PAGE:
Hill training is an important part of any runner’s repertoire. Hill work is complementary to strength and speed training.
Why do hill training?
Why is it important to have strong legs? Consider this: the speed you run depends on two things – the length of your stride, and the number of strides you take per minute (turnover). This is blindingly obvious if you think about it: but it has important implications. So if you increase your stride length, you will run faster. To do this you need to improve your flexibility, but also your leg strength so that you push off with greater power for each step.
For longer distance running, leg strength is also a key factor in developing your stamina. Hill workouts strengthen your hamstrings, calves and buttocks, but especially the thigh muscles (quadriceps), which don’t get much of a workout from running on the flat. Marathon runners, in particular, need strong quads to sustain their effort over the full distance.
It is also important to develop leg strength as a way to avoid injury. Before you start intense speed training, you should have a base of leg strength which gives you the explosive power you need for speed.
Hill running not only develops stronger legs, it is also character-building. And if you make hill sessions a regular part of your training, you will find that the hills in your race slip by (well, almost).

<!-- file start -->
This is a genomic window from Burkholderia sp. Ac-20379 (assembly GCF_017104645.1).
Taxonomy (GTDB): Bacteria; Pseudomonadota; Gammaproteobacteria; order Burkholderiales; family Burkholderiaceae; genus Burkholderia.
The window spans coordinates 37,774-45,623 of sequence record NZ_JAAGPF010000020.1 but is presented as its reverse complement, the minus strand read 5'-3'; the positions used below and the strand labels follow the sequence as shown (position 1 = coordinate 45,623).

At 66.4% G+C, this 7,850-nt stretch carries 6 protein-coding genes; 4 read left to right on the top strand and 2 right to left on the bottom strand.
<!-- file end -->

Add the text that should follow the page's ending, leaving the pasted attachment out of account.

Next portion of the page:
So hill training is valuable for runners of any distance, and especially for half marathons and marathons. You should plan to increase your hill sessions at the beginning of the training cycle, before you start the serious speed work.
“Having had a tough day at work, I came to training this evening feeling exhausted and run down. By the end of my workout, I felt as if I could take on the world.”
David Ferrier, runner and theatre manager
How to do a hill session
A typical session involves finding a hill that is anywhere between 200m and 1km long, with a gradient of between 5% and 15%. Warm up for ten minutes (you may be able to do this by jogging from home to the hill). Then run up the hill hard, keeping your head up and shoulders back. Emphasise your style: push off your feet, lift your knees, and pump your arms hard. As the gradient of the hill changes, try to hold your effort (not your speed) constant. At the top of the hill, keep running; and jog back down to the bottom and repeat.
If you are new to hill sessions, begin with about a mile of hill running (plus a mile of jogging down again); and gradually build up to three or four miles. The number of repeats will depend on the length of the hill.
An alternative way to build hills into your schedule is to plan one of your longer routes to include a hilly section (if necessary, repeating a loop of the route with a good hill in it). Again, your aim should be to maintain your effort levels as the gradient increases. Try to ensure that you run a total of at least two to three miles uphill with a gradient of at least 7%.
If you are really stuck for hills where you live, you can sometimes improvise, using a treadmill in your gym (which can be set to a gradient); or the steps in a local stadium.